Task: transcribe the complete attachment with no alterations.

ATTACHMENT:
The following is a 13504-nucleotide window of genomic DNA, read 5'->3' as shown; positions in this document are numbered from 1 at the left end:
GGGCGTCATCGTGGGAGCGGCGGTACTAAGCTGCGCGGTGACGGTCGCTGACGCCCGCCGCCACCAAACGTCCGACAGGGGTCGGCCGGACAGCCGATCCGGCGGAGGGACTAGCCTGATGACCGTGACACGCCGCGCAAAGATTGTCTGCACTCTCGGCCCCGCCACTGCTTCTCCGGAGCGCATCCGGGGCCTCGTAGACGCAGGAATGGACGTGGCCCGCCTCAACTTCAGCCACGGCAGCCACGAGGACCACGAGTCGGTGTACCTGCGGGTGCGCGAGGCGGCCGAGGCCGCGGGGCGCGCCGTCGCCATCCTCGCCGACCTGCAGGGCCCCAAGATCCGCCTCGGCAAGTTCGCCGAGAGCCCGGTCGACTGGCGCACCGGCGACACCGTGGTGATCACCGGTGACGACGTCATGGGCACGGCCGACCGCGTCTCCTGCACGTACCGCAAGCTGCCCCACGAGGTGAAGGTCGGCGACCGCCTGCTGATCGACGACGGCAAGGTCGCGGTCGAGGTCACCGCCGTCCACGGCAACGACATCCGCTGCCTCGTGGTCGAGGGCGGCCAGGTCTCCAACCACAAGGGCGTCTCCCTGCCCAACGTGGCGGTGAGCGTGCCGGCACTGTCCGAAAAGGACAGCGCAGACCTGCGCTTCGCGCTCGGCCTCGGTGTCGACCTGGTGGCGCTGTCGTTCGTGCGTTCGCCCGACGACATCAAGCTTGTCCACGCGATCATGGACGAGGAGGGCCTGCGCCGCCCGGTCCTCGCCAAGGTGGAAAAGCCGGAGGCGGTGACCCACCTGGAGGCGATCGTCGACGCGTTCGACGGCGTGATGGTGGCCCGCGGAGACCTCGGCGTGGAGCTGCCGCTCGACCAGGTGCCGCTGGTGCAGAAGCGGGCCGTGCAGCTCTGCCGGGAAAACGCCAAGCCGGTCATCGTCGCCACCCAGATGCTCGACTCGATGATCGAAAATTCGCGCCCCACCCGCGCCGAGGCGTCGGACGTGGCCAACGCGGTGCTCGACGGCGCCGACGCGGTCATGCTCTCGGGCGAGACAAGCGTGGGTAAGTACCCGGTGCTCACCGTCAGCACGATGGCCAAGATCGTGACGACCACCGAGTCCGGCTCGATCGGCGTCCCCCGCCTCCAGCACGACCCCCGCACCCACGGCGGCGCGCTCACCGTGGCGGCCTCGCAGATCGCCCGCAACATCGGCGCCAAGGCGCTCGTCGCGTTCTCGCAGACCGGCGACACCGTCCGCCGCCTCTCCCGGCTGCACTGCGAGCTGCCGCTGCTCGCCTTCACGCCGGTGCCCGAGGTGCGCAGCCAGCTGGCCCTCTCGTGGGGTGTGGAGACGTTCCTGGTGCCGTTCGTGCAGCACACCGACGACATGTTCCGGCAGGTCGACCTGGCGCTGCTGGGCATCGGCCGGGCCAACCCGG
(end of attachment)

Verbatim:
The following is a 13504-nucleotide window of genomic DNA, read 5'->3' as shown; positions in this document are numbered from 1 at the left end:
GGGCGTCATCGTGGGAGCGGCGGTACTAAGCTGCGCGGTGACGGTCGCTGACGCCCGCCGCCACCAAACGTCCGACAGGGGTCGGCCGGACAGCCGATCCGGCGGAGGGACTAGCCTGATGACCGTGACACGCCGCGCAAAGATTGTCTGCACTCTCGGCCCCGCCACTGCTTCTCCGGAGCGCATCCGGGGCCTCGTAGACGCAGGAATGGACGTGGCCCGCCTCAACTTCAGCCACGGCAGCCACGAGGACCACGAGTCGGTGTACCTGCGGGTGCGCGAGGCGGCCGAGGCCGCGGGGCGCGCCGTCGCCATCCTCGCCGACCTGCAGGGCCCCAAGATCCGCCTCGGCAAGTTCGCCGAGAGCCCGGTCGACTGGCGCACCGGCGACACCGTGGTGATCACCGGTGACGACGTCATGGGCACGGCCGACCGCGTCTCCTGCACGTACCGCAAGCTGCCCCACGAGGTGAAGGTCGGCGACCGCCTGCTGATCGACGACGGCAAGGTCGCGGTCGAGGTCACCGCCGTCCACGGCAACGACATCCGCTGCCTCGTGGTCGAGGGCGGCCAGGTCTCCAACCACAAGGGCGTCTCCCTGCCCAACGTGGCGGTGAGCGTGCCGGCACTGTCCGAAAAGGACAGCGCAGACCTGCGCTTCGCGCTCGGCCTCGGTGTCGACCTGGTGGCGCTGTCGTTCGTGCGTTCGCCCGACGACATCAAGCTTGTCCACGCGATCATGGACGAGGAGGGCCTGCGCCGCCCGGTCCTCGCCAAGGTGGAAAAGCCGGAGGCGGTGACCCACCTGGAGGCGATCGTCGACGCGTTCGACGGCGTGATGGTGGCCCGCGGAGACCTCGGCGTGGAGCTGCCGCTCGACCAGGTGCCGCTGGTGCAGAAGCGGGCCGTGCAGCTCTGCCGGGAAAACGCCAAGCCGGTCATCGTCGCCACCCAGATGCTCGACTCGATGATCGAAAATTCGCGCCCCACCCGCGCCGAGGCGTCGGACGTGGCCAACGCGGTGCTCGACGGCGCCGACGCGGTCATGCTCTCGGGCGAGACAAGCGTGGGTAAGTACCCGGTGCTCACCGTCAGCACGATGGCCAAGATCGTGACGACCACCGAGTCCGGCTCGATCGGCGTCCCCCGCCTCCAGCACGACCCCCGCACCCACGGCGGCGCGCTCACCGTGGCGGCCTCGCAGATCGCCCGCAACATCGGCGCCAAGGCGCTCGTCGCGTTCTCGCAGACCGGCGACACCGTCCGCCGCCTCTCCCGGCTGCACTGCGAGCTGCCGCTGCTCGCCTTCACGCCGGTGCCCGAGGTGCGCAGCCAGCTGGCCCTCTCGTGGGGTGTGGAGACGTTCCTGGTGCCGTTCGTGCAGCACACCGACGACATGTTCCGGCAGGTCGACCTGGCGCTGCTGGGCATCGGCCGGGCCAACCCGG